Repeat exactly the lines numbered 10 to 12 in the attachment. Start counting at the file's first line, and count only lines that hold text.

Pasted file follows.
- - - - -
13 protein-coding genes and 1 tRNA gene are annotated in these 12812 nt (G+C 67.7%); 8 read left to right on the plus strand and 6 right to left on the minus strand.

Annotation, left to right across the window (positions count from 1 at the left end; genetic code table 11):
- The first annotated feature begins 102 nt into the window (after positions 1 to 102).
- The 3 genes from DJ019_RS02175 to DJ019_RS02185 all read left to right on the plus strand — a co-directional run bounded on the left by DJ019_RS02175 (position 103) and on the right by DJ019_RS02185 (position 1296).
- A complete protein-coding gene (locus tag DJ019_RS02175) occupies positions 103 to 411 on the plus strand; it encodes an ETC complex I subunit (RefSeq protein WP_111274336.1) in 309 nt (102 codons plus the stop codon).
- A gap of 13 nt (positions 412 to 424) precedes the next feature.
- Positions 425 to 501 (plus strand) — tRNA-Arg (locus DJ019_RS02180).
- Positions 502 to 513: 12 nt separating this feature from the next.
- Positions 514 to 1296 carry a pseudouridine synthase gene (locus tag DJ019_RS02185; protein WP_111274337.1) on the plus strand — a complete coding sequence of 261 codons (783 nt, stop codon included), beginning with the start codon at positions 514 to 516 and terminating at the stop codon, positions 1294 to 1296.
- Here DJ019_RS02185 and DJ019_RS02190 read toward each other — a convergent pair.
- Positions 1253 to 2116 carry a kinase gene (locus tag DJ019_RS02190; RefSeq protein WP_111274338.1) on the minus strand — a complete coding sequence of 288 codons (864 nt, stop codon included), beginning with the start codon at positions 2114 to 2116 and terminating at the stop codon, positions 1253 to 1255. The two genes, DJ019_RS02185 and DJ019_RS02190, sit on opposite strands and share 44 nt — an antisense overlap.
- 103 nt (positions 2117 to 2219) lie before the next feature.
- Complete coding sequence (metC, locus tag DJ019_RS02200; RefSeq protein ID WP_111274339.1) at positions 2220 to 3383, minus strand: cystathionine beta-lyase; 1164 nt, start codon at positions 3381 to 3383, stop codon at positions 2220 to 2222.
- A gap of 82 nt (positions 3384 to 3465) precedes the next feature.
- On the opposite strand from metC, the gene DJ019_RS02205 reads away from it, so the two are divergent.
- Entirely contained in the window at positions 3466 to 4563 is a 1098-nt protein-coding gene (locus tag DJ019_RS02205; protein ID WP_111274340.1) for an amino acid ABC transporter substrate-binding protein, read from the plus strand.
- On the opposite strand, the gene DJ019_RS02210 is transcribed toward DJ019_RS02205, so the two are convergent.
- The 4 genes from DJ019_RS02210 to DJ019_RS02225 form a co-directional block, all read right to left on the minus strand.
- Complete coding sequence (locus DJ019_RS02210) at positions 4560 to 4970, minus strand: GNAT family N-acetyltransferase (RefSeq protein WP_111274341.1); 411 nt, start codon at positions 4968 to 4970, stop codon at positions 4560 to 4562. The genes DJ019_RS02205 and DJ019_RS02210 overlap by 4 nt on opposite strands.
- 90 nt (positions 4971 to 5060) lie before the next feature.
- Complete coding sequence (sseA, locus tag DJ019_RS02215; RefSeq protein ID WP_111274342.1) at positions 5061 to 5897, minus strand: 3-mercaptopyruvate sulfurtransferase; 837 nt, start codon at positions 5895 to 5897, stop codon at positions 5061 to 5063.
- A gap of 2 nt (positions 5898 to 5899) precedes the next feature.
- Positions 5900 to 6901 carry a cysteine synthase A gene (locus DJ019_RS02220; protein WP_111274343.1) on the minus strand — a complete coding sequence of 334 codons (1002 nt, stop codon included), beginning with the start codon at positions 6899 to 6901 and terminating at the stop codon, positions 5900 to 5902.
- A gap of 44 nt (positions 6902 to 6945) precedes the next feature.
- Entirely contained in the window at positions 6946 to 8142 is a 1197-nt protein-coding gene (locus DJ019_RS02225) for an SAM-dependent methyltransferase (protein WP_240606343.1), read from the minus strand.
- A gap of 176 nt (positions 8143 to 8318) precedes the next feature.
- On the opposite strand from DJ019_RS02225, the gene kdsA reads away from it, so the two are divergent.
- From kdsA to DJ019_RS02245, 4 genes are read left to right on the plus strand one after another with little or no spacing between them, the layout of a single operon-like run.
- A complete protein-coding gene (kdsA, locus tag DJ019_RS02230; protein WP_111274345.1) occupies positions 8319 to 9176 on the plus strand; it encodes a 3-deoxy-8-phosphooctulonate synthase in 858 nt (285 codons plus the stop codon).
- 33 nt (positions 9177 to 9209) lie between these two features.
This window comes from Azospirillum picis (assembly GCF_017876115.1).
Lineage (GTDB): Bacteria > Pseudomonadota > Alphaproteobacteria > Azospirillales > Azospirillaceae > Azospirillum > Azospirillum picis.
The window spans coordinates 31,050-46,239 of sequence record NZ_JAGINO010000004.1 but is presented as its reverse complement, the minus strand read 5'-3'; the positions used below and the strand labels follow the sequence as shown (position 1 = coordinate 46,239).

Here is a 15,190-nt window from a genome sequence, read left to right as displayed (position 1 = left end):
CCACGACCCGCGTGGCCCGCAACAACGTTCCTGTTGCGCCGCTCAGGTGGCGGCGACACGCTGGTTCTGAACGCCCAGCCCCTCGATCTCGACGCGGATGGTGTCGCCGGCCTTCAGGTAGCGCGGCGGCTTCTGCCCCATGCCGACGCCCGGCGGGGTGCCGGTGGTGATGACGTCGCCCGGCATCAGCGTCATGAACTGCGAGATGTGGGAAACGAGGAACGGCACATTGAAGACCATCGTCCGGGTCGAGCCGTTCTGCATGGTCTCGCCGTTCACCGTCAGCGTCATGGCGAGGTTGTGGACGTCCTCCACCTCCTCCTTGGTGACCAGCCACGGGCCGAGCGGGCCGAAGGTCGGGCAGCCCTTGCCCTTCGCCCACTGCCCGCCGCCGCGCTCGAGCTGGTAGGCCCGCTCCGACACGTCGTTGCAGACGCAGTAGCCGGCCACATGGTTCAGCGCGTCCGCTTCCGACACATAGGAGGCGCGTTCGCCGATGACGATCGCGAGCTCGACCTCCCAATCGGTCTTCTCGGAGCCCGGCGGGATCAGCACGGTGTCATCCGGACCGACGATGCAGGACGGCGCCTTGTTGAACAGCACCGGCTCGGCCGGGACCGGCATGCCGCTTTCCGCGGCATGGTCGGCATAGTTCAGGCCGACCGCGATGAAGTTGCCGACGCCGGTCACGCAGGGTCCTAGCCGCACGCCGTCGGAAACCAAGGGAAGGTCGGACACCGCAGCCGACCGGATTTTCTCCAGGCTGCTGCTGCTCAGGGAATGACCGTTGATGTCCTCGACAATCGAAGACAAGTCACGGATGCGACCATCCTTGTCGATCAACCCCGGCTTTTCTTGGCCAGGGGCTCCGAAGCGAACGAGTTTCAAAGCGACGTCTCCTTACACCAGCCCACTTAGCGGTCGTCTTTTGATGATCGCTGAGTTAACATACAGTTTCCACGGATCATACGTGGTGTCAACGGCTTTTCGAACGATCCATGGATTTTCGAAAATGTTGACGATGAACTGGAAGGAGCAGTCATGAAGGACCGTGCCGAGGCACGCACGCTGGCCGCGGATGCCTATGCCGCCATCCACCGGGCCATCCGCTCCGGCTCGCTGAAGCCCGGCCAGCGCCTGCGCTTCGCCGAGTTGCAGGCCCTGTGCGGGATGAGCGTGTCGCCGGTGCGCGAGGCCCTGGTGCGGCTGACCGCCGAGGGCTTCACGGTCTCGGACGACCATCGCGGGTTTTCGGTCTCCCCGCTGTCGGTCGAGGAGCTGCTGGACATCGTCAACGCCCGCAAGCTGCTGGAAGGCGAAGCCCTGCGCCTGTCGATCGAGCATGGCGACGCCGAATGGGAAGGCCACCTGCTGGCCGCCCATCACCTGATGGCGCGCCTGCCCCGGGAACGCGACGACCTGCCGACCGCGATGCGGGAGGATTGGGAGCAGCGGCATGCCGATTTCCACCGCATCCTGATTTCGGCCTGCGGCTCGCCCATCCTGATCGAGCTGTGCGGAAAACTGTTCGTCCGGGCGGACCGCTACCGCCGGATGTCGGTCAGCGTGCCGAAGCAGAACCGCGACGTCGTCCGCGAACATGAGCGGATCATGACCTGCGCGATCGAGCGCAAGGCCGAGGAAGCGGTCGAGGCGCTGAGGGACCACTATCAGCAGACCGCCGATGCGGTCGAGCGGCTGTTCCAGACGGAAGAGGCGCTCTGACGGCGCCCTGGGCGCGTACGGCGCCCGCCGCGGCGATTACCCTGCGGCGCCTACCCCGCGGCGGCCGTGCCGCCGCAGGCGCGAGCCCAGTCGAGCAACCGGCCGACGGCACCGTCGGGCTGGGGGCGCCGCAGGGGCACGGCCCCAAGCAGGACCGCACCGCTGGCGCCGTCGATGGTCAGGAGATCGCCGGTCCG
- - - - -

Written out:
- Here DJ019_RS02185 and DJ019_RS02190 read toward each other — a convergent pair.
- Positions 1253 to 2116 carry a kinase gene (locus tag DJ019_RS02190; RefSeq protein WP_111274338.1) on the minus strand — a complete coding sequence of 288 codons (864 nt, stop codon included), beginning with the start codon at positions 2114 to 2116 and terminating at the stop codon, positions 1253 to 1255. The two genes, DJ019_RS02185 and DJ019_RS02190, sit on opposite strands and share 44 nt — an antisense overlap.
- 103 nt (positions 2117 to 2219) lie before the next feature.